We are transitioning to EnergyPlus as the sole energy analysis engine for our Real-Time Analysis, and eventually for the entire Sefaira product suite.
This is the first step in a larger transition to a collaborative platform in which multiple members of a project team (architects, specialists, and engineers) can work together on the same Sefaira project. A consistent analysis engine is a prerequisite for this change, and the EnergyPlus engine provides the advanced analysis capabilities that some team members require.
For now, you can opt to use either the old analysis engine (Fulcrum) or EnergyPlus -- this option is in the Settings menu. Within the next few months we’ll decommission the old engine and EnergyPlus will become standard.
Sefaira Architecture users take note: for more information about uploading to the WebApp during this transition phase, go here.
How will the plugin change?
For Real-Time Analysis users, this is mostly a “behind the scenes” change -- meaning the plugin interface and functionality won’t change much.
- HVAC Systems: The biggest user-facing change is a new approach to HVAC systems, in which an appropriate HVAC system is automatically selected based upon the selected Building Type and Location. For example, Healthcare and Laboratory projects will use systems designed for high ventilation requirements. European projects will all have heat recovery and full fresh air ventilation. And as a result, absolute energy results will be closer to measured energy usage for typical comparable buildings. (You can learn more about how systems are selected here.)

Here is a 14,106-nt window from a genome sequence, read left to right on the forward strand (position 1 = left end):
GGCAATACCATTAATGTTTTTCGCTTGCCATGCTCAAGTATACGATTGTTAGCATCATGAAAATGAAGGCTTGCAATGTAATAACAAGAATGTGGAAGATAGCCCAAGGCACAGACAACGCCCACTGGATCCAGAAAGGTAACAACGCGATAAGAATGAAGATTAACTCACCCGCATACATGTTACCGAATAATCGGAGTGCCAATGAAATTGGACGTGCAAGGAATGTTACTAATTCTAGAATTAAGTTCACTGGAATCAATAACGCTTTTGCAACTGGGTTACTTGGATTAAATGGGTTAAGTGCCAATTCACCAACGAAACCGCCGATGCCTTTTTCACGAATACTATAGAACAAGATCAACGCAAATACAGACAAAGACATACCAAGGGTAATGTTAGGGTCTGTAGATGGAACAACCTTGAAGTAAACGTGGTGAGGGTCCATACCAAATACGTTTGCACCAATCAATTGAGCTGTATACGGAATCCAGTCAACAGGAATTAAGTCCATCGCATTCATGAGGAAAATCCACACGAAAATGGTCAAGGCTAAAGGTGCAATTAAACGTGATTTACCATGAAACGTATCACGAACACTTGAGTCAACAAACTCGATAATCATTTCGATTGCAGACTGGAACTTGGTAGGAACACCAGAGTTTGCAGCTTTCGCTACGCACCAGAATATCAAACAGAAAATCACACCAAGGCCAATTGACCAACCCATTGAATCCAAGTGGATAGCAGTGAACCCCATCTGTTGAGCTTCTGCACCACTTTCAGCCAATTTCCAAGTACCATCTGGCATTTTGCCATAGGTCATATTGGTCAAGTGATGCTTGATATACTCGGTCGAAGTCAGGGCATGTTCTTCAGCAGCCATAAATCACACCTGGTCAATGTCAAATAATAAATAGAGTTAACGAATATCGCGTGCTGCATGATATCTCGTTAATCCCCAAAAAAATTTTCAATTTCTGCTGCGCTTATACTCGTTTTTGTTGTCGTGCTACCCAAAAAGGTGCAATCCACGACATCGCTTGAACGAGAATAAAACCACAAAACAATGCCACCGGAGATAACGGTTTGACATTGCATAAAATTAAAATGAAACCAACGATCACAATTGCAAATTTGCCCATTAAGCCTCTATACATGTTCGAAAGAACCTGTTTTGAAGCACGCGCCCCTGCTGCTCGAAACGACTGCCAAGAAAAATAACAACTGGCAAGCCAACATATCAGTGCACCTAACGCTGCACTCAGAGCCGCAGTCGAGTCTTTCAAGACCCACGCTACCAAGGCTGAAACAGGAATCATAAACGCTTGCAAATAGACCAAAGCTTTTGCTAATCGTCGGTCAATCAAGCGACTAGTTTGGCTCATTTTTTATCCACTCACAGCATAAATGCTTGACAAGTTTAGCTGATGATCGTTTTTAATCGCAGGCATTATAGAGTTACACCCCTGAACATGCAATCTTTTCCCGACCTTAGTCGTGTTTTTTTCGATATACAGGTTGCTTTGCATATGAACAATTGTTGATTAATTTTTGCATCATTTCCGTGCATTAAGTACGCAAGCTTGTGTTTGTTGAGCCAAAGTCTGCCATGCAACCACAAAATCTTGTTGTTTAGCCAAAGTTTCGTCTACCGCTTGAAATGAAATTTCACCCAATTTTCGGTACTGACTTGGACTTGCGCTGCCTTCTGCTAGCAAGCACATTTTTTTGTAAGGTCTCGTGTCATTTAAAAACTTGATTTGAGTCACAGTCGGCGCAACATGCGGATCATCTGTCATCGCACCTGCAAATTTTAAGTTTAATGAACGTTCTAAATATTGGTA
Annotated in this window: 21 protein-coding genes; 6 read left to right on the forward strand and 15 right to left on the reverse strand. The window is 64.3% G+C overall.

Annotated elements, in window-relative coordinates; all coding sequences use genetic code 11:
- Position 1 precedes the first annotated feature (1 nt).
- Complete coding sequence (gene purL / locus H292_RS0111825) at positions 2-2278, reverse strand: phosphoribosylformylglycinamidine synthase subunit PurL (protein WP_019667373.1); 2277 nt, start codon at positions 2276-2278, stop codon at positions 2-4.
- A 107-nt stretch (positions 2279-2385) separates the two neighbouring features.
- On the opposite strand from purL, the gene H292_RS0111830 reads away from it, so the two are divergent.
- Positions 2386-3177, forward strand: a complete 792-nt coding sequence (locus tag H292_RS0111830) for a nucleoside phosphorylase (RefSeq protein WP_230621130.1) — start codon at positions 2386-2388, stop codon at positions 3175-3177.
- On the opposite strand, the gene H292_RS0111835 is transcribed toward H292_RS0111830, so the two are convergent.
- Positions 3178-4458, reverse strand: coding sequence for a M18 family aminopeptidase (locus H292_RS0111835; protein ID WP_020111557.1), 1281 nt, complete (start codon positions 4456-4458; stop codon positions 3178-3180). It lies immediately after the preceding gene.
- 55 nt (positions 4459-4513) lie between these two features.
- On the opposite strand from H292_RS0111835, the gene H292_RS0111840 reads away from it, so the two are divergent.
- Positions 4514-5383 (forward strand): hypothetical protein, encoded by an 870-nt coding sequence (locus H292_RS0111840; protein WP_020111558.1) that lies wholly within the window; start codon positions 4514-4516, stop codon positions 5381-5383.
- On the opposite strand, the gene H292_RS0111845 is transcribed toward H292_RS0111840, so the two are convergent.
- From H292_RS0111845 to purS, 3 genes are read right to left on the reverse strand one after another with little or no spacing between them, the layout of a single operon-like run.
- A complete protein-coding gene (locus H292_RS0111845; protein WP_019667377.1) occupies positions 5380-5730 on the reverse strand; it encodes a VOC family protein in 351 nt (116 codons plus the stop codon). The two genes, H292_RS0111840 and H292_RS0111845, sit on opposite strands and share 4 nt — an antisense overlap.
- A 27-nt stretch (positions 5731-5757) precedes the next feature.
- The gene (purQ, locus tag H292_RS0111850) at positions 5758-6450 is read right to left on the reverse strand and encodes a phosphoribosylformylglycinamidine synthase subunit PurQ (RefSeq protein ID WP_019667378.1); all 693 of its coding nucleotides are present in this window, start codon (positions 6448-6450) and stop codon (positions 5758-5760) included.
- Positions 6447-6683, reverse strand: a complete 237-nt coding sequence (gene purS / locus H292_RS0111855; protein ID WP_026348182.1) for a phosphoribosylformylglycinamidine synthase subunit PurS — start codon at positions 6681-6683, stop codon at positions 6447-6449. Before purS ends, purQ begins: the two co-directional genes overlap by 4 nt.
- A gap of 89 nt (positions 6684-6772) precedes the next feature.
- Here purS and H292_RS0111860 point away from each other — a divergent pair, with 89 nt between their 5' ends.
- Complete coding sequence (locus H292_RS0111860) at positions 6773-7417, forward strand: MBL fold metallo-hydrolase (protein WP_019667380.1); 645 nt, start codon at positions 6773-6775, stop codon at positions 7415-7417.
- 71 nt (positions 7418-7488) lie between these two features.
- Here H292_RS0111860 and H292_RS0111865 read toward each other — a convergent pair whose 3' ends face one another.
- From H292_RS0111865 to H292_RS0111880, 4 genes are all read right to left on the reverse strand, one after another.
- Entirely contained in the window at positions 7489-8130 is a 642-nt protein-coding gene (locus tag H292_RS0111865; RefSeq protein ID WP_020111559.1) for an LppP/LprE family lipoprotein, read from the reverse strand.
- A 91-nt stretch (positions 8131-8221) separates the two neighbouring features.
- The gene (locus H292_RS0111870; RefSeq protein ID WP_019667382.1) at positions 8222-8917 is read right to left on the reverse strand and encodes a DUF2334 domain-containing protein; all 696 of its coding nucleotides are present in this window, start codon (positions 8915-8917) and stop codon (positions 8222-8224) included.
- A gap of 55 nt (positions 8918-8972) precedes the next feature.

- Properties: There will also be minor changes to the Properties tab, in order to align the inputs with EnergyPlus requirements.
What’s the difference between Fulcrum and EnergyPlus?
Fulcrum is based upon ASHRAE’s Radiant Time Series method, which is primarily designed as a load calculation methodology. Because Sefaira’s original applications were for architects, who are focused on passive measures designed to reduce building loads, this was a sensible approach. Now that Sefaira is focusing on other team members, who need functionality that includes robust HVAC analysis, we are moving to a full-featured simulation engine.
EnergyPlus has been developed over many years with funding from the U.S. Department of Energy, has been rigorously tested by thousands of academics and practitioners all over the world, and is the same engine used by many more detailed, specialist analysis tools. You can learn more about EnergyPlus on its website.
Will my results change?
Likely, yes. The new results will reflect a simulation based upon a typical HVAC system, which will yield results that are generally closer to measured energy usage for a typical comparable building. EnergyPlus also uses a different calculation methodology than the previous engine (Fulcrum).
The degree of variance in results will vary from project to project. However, it’s worth noting that while the absolute value of the results will change, the relative improvement of different design options will likely remain consistent. The Fulcrum engine had undergone validation in accordance with ASHRAE Standard 140, and demonstrated good agreement with other analysis engines across a range of outputs -- so in general terms the old results will have good agreement with the new results.
If you’re in the middle of a project, you will continue to have access to the old analysis engine (Fulcrum) during the transition.
If you have specific questions about a project, our Customer Success team will be happy to assist you: email us at firstname.lastname@example.org.
How can I learn more?
We will be sharing our vision and product plans in a series of customer webinars, which include live Q&A. We will host sessions at 3 different times to allow as many of our customers as possible to participate. You’re welcome join any of the sessions, regardless of where you are.
Keep an eye on your inbox for more details and the webinar invitations.
Good work guys, Looking forward to the transition!
If only we had a timeline for getting off fossil fuels . . .